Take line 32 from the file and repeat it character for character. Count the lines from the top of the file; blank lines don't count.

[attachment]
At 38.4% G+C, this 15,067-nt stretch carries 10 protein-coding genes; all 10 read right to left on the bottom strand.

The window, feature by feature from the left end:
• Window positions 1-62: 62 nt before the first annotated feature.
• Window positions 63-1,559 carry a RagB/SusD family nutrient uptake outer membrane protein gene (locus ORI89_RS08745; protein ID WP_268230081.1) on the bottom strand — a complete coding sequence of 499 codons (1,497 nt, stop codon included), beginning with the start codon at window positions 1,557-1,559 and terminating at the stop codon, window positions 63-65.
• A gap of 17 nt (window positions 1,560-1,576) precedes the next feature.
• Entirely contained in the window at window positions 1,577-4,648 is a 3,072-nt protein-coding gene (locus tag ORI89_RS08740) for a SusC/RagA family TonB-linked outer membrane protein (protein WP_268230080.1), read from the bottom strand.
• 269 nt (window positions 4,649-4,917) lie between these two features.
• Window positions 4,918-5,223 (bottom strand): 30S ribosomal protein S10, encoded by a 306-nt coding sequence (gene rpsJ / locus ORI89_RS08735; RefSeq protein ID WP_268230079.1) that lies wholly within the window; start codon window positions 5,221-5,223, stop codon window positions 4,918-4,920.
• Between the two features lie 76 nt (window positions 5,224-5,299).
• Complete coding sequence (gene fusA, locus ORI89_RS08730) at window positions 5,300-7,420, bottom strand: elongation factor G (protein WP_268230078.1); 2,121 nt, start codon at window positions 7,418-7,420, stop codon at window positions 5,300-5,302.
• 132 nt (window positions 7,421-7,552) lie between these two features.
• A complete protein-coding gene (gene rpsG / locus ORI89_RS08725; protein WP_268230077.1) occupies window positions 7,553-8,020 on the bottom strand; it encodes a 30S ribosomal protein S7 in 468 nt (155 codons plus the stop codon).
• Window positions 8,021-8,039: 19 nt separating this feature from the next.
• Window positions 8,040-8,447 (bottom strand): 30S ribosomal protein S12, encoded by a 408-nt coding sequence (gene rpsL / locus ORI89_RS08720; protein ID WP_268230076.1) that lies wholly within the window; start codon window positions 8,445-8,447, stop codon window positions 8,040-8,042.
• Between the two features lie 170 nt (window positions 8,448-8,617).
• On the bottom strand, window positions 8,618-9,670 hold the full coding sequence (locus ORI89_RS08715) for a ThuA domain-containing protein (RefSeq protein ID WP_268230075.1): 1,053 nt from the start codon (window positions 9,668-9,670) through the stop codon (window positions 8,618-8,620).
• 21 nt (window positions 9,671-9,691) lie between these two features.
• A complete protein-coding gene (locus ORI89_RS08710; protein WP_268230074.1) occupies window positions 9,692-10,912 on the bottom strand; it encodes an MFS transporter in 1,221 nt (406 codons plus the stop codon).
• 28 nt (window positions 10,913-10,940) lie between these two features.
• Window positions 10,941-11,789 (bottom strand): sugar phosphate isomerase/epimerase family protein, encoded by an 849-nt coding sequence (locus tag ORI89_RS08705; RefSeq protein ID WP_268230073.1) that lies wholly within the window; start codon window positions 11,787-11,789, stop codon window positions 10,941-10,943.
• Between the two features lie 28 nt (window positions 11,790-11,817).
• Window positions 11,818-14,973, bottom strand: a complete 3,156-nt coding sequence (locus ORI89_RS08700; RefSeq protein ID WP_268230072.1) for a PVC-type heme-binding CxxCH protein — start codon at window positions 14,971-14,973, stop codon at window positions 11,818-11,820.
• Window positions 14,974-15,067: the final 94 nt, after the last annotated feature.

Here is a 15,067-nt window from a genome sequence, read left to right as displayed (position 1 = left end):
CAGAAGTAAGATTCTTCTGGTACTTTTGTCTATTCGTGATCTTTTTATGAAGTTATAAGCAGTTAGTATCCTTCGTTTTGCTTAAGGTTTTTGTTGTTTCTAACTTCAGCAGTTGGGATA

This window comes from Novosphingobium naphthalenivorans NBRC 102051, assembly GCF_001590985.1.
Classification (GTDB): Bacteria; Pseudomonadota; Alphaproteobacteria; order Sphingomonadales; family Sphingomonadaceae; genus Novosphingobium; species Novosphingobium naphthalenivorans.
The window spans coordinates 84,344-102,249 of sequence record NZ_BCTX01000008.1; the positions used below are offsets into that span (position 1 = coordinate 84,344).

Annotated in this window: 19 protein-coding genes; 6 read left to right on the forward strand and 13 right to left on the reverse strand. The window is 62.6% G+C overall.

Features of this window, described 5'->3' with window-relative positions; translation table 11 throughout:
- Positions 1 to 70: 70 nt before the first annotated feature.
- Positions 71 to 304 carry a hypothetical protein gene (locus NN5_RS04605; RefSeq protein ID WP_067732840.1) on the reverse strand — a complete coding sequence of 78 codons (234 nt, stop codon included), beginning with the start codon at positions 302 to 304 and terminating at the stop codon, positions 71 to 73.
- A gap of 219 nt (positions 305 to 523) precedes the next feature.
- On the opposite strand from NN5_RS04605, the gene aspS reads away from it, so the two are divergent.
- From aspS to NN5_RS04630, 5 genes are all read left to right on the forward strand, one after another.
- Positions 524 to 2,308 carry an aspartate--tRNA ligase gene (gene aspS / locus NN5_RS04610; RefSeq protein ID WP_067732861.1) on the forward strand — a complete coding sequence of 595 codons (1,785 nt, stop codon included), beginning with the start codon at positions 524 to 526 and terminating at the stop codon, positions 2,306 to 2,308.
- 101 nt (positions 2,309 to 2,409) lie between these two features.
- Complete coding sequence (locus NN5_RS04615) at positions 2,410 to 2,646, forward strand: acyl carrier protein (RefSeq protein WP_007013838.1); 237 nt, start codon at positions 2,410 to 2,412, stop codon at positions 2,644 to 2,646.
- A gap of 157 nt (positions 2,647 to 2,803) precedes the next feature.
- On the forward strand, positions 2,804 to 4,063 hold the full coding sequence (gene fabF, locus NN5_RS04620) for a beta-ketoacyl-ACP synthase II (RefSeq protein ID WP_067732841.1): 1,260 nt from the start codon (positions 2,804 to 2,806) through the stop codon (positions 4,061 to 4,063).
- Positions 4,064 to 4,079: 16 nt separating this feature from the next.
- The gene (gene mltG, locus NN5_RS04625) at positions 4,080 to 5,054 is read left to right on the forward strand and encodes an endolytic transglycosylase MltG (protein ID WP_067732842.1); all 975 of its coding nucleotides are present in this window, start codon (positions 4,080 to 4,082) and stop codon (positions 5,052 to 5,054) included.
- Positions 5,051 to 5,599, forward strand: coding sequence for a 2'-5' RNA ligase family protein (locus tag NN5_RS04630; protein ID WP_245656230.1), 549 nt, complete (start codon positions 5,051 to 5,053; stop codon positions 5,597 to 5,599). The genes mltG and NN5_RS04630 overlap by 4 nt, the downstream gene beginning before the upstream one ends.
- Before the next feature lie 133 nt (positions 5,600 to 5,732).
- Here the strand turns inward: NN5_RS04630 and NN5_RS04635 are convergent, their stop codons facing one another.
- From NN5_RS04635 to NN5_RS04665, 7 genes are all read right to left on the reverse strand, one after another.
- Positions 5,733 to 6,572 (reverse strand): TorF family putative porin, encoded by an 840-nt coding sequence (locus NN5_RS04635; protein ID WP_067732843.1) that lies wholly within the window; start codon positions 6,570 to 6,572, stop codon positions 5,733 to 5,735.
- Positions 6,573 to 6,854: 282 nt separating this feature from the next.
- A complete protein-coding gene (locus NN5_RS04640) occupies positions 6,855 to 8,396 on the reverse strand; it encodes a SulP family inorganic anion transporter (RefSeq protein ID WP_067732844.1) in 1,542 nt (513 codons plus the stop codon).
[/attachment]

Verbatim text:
- Positions 71 to 304 carry a hypothetical protein gene (locus NN5_RS04605; RefSeq protein ID WP_067732840.1) on the reverse strand — a complete coding sequence of 78 codons (234 nt, stop codon included), beginning with the start codon at positions 302 to 304 and terminating at the stop codon, positions 71 to 73.